The Cassini-Huygens probe (probes, actually) is almost ready to enter Saturn’s orbit — by traveling right through the planet’s rings:
Scientists describe crossing the rings as the mission’s riskiest moment. Cassini-Huygens will avoid the densest bands of ice and dust that make up the rings, but even particles 0.04 inches in diameter scattered in the spaces between them could damage the spacecraft.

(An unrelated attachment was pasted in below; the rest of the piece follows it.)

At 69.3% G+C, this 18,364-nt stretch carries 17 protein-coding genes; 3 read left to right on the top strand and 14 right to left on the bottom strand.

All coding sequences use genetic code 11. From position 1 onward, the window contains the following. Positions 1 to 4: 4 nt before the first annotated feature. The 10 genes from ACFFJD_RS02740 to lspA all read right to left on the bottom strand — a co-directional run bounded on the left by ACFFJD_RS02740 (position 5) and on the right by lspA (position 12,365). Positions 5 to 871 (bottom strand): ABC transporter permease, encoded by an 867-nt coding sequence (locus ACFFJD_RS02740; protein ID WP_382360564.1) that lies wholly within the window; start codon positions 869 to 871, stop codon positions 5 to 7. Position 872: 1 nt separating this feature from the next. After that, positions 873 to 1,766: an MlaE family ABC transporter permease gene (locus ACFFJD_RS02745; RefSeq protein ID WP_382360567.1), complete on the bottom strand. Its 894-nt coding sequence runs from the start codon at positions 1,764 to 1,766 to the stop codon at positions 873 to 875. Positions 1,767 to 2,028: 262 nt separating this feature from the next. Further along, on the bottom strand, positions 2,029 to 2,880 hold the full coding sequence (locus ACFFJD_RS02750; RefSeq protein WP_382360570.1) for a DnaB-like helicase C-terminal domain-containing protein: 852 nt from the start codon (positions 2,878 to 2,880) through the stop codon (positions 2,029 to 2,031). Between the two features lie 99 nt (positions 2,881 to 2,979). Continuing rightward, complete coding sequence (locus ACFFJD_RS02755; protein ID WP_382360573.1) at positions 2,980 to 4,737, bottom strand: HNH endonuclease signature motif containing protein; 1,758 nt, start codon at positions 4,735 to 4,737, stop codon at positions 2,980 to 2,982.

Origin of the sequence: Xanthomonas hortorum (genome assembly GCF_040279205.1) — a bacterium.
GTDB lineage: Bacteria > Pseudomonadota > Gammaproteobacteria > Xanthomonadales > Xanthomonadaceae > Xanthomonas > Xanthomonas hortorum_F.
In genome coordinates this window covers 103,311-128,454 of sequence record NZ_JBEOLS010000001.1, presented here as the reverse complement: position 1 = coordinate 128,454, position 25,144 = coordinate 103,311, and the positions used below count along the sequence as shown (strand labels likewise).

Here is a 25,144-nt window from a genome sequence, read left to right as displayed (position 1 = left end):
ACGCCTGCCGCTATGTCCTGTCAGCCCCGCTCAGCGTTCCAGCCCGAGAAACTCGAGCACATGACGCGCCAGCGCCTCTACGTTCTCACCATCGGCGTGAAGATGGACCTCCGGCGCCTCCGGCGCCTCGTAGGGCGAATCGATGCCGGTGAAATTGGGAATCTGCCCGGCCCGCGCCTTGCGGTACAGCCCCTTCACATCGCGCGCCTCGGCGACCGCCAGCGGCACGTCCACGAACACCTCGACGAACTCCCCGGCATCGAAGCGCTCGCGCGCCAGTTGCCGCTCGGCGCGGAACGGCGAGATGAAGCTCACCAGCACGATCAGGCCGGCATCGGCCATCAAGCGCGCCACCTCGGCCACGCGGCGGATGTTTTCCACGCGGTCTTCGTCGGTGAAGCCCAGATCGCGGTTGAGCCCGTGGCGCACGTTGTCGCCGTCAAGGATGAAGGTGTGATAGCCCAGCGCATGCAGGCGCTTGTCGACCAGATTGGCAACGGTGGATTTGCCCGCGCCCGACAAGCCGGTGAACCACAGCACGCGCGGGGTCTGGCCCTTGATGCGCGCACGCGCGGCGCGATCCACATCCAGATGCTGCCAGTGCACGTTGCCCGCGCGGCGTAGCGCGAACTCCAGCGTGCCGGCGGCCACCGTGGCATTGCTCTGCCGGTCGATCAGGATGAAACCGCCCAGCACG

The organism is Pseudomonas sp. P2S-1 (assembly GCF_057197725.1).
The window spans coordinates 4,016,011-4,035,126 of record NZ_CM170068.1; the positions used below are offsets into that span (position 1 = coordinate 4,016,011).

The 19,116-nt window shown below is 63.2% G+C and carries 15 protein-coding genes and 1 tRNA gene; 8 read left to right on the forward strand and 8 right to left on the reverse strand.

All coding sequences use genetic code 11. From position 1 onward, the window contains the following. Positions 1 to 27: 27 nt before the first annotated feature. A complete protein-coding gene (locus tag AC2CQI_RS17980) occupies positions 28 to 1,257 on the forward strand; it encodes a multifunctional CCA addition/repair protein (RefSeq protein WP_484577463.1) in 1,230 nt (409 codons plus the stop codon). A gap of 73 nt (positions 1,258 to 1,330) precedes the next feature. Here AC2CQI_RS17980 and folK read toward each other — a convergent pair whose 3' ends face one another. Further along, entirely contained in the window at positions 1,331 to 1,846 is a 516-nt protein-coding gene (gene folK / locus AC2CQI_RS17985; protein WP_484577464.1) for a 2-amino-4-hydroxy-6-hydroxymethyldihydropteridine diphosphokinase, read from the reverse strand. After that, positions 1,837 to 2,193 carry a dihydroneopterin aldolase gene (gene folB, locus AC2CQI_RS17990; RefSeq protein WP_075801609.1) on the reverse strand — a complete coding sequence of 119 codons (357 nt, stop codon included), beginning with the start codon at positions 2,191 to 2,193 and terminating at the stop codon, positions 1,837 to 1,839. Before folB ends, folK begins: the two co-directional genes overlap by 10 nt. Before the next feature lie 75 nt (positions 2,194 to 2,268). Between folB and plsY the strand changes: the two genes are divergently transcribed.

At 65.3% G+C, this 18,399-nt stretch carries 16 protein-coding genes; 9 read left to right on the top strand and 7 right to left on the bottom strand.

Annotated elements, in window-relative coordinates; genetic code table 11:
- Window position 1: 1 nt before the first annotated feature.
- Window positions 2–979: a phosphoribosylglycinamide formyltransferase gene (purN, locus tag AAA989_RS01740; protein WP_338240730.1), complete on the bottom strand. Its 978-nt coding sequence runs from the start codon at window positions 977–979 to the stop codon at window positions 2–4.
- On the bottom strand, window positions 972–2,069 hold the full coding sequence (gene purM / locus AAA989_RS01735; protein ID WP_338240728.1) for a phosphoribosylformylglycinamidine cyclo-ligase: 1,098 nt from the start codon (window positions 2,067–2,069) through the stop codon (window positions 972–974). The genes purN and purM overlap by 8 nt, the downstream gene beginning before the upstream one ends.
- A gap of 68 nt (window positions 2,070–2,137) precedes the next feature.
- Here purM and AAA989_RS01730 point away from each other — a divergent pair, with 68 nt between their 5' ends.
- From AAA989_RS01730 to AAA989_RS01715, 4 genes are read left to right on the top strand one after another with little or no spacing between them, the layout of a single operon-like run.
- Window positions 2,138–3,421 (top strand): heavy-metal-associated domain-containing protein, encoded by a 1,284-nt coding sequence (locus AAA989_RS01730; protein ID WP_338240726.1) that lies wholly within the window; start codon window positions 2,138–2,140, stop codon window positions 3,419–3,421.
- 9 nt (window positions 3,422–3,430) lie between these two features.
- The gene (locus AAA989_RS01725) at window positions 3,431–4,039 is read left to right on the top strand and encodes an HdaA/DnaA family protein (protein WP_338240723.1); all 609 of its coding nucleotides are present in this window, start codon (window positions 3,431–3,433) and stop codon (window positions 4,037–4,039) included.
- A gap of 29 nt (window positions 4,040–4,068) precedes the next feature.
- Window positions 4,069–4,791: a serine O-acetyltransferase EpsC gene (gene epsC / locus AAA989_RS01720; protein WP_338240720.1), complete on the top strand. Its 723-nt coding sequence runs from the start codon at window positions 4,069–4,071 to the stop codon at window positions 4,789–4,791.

“It’s not a slam-dunk,” warned Cassini program manager Robert Mitchell of NASA’s Jet Propulsion Laboratory. Although images sent back by the spacecraft three weeks ago appeared to show a safe route, Mitchell said, “I’ll sleep better when we’re in orbit.”
Assuming all goes well, then things get really cool:
On Christmas Eve, Cassini is to detach and launch the bowl-shaped Huygens space probe, its 705-pound passenger, for a three-week journey that is expected to end with a controlled descent and landing on the surface of Titan.
If it works, this is going to be the best Christmas ever.